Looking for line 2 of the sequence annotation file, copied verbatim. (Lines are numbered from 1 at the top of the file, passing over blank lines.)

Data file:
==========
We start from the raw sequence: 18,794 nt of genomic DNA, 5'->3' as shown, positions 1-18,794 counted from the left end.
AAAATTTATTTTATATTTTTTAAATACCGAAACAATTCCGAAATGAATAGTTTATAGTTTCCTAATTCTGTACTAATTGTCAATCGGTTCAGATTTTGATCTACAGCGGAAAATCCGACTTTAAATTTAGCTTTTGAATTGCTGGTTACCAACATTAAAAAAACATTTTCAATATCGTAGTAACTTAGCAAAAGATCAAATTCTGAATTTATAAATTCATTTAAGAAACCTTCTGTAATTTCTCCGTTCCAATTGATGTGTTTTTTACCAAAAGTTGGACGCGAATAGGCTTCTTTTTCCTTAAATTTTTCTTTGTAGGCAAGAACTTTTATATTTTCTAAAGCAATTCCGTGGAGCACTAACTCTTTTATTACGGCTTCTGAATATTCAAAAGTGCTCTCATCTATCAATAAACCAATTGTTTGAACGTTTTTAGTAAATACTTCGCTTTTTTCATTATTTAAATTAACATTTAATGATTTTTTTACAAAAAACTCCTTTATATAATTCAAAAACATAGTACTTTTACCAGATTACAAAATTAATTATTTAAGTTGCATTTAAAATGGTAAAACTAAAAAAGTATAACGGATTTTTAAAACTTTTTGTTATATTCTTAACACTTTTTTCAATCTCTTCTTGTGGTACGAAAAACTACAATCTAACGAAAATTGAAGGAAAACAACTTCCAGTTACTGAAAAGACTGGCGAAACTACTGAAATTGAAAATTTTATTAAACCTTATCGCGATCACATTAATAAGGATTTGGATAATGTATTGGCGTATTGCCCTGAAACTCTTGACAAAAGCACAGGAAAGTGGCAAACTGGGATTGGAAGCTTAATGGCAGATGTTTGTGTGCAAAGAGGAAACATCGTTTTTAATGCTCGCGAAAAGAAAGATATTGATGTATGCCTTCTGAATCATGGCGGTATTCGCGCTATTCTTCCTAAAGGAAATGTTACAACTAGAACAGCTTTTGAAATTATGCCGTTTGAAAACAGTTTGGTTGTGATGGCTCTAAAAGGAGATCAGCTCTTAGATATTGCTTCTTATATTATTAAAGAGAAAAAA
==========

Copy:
AAAATTTATTTTATATTTTTTAAATACCGAAACAATTCCGAAATGAATAGTTTATAGTTTCCTAATTCTGTACTAATTGTCAATCGGTTCAGATTTTGATCTACAGCGGAAAATCCGACTTTAAATTTAGCTTTTGAATTGCTGGTTACCAACATTAAAAAAACATTTTCAATATCGTAGTAACTTAGCAAAAGATCAAATTCTGAATTTATAAATTCATTTAAGAAACCTTCTGTAATTTCTCCGTTCCAATTGATGTGTTTTTTACCAAAAGTTGGACGCGAATAGGCTTCTTTTTCCTTAAATTTTTCTTTGTAGGCAAGAACTTTTATATTTTCTAAAGCAATTCCGTGGAGCACTAACTCTTTTATTACGGCTTCTGAATATTCAAAAGTGCTCTCATCTATCAATAAACCAATTGTTTGAACGTTTTTAGTAAATACTTCGCTTTTTTCATTATTTAAATTAACATTTAATGATTTTTTTACAAAAAACTCCTTTATATAATTCAAAAACATAGTACTTTTACCAGATTACAAAATTAATTATTTAAGTTGCATTTAAAATGGTAAAACTAAAAAAGTATAACGGATTTTTAAAACTTTTTGTTATATTCTTAACACTTTTTTCAATCTCTTCTTGTGGTACGAAAAACTACAATCTAACGAAAATTGAAGGAAAACAACTTCCAGTTACTGAAAAGACTGGCGAAACTACTGAAATTGAAAATTTTATTAAACCTTATCGCGATCACATTAATAAGGATTTGGATAATGTATTGGCGTATTGCCCTGAAACTCTTGACAAAAGCACAGGAAAGTGGCAAACTGGGATTGGAAGCTTAATGGCAGATGTTTGTGTGCAAAGAGGAAACATCGTTTTTAATGCTCGCGAAAAGAAAGATATTGATGTATGCCTTCTGAATCATGGCGGTATTCGCGCTATTCTTCCTAAAGGAAATGTTACAACTAGAACAGCTTTTGAAATTATGCCGTTTGAAAACAGTTTGGTTGTGATGGCTCTAAAAGGAGATCAGCTCTTAGATATTGCTTCTTATATTATTAAAGAGAAAAAA